Causal mechanisms seem to be the preferred language for social scientists to talk about causality.
The mechanism is what connects cause and outcome, independent and dependent variable. Causal
mechanisms talk is attractive for both qualitative and quantitative researchers. For qualitative
researchers, mechanisms are something they can ‘flesh out’ doing in-depth case studies. For
quantitative researchers, mechanisms are what substantiates the causal effects they find in their
statistical analysis. Causal mechanisms talk also connects qualitative and quantitative researchers;
statistically identified causal effects on the level of a population can be investigated as causal
mechanisms in individual cases. In contemporary social science research, causal mechanism talk is
so self-evident, even casual, that few social scientists really think about what a causal mechanism
is. Or about what the nature of social reality must be like for causal mechanisms talk to make sense.
However, once you do that, causal mechanisms have some very serious problems.
First, what actually is a causal mechanism? There are at least two very different answers to that
question. On the one hand, a causal mechanism may be a process or sequence connecting a cause
to an outcome. In this view, one can trace a causal mechanism as the steps that follow when a cause
is triggered and that lead to the outcome. On the other hand, a causal mechanism may be a ‘system’
of ‘interacting parts’. The key differences is that these interactions may happen simultaneously and
need not follow a particular sequence. While both definitions may be plausible, analytically it makes
a world of difference whether one talks about a process or sequence or about a system of interacting
parts. What both definitions have in common is the belief that social reality is somehow
mechanismic. That social reality is characterized by a sufficiently high degree of regularity to make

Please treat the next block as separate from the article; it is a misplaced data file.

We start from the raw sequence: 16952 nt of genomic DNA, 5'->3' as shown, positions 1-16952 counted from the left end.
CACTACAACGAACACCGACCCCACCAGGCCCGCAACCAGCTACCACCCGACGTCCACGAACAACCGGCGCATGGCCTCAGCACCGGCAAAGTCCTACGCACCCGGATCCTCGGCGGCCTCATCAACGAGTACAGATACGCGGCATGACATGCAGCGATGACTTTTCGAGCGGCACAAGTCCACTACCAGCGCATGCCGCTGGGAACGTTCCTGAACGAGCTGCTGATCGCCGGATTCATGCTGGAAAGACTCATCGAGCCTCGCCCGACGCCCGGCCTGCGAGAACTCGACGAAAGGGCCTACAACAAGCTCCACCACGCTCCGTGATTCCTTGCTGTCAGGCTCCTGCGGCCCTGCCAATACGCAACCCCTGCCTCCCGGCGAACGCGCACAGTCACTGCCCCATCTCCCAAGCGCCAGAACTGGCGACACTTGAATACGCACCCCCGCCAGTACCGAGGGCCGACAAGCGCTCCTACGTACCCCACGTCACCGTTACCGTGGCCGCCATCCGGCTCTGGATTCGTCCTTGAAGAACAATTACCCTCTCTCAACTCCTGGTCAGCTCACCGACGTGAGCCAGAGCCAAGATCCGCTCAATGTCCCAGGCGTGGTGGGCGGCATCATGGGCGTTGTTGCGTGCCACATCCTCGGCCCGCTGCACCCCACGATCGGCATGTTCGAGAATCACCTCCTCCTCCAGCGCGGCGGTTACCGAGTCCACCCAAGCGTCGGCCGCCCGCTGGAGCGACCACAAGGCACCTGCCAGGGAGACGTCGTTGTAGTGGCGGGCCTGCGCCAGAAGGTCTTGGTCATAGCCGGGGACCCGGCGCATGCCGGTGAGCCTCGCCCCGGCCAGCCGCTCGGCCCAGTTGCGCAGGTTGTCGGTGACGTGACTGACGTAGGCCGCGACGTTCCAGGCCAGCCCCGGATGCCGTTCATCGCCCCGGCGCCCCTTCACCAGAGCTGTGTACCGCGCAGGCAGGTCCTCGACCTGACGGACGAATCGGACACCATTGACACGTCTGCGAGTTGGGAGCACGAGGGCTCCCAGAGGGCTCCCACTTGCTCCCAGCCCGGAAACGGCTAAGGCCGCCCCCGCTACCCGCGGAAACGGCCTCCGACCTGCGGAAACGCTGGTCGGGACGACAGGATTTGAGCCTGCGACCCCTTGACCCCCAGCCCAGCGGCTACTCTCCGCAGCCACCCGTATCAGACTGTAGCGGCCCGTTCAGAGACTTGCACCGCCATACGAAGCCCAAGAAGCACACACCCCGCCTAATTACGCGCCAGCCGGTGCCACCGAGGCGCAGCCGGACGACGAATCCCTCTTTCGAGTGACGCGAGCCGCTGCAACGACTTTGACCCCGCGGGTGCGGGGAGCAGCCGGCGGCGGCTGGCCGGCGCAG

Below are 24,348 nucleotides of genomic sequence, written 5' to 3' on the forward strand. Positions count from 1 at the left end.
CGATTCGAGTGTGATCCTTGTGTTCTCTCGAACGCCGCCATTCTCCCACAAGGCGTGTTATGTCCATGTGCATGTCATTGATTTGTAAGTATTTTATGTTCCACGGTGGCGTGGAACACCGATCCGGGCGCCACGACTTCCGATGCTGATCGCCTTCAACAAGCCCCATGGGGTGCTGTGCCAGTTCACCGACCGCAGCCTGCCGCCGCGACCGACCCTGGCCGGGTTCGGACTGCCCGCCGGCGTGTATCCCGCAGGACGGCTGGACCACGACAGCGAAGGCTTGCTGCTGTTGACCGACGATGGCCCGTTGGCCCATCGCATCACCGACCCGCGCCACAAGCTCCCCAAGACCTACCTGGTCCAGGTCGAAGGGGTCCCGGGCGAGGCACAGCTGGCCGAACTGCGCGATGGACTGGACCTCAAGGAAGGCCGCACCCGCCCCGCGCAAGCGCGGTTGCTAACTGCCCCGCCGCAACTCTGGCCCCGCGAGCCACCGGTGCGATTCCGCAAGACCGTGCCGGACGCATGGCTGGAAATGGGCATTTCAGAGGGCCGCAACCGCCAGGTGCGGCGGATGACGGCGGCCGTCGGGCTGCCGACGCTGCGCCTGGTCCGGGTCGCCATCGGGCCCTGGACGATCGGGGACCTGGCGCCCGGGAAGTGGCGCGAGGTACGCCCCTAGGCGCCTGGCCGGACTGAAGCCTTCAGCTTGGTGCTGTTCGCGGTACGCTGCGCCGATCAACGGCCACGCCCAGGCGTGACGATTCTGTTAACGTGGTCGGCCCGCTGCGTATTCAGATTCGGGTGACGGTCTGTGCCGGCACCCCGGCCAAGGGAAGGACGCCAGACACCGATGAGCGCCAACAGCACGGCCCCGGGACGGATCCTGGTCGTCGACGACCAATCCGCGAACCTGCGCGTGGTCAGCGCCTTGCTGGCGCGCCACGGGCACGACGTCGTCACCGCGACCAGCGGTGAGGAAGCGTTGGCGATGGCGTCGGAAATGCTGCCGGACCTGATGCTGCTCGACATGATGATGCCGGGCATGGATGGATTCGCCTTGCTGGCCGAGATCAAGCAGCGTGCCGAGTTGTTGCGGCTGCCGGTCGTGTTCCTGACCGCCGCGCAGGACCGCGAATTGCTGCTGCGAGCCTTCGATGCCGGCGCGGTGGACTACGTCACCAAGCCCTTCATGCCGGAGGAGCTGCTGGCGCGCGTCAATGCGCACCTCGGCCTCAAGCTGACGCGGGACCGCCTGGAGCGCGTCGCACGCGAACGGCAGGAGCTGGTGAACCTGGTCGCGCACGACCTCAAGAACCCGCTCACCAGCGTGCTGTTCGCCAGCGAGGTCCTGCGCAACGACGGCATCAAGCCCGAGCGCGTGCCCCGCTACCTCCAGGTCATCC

the mechanisms metaphor plausible. It is a metaphor, of course, because no one has ever seen
causality. Causality is what we define it to be and mechanisms, just as effects, is one way of doing
that. The question is whether we really believe that social reality is mechanismic. There are good
reasons not to. Social reality may be thought of as heterogeneous and, therefore, causality is
contingent rather than mechanismic. Causal mechanisms thinking assumes ontological determinism
where causes are invariantly connected to outcomes and mechanisms are the metaphor to explain
this determinism. The machine-like, law-like nature of social reality is such that, if left undisturbed,
the same invariant process/ sequence or system of interactions will always connect the same cause
to the same outcome. However, if you believe that social reality is fundamentally heterogeneous
and contingent, as I do, this kind causal mechanisms thinking does not make a lot of sense.
Second, the level of abstraction of causal mechanisms is a big open question. Causal mechanisms
‘work’ on the level of cases because that is where they connect causes to outcomes. However, if
they are to be analytically relevant, causal mechanisms must be generalized to the level of a
population. This levels of abstraction problem produces a catch-22. We may observe a mechanism
in a single case but how do we know this mechanism is anything other than idiosyncratic? We may
also observe a regularity on the level of a population but how do we know that it reflects a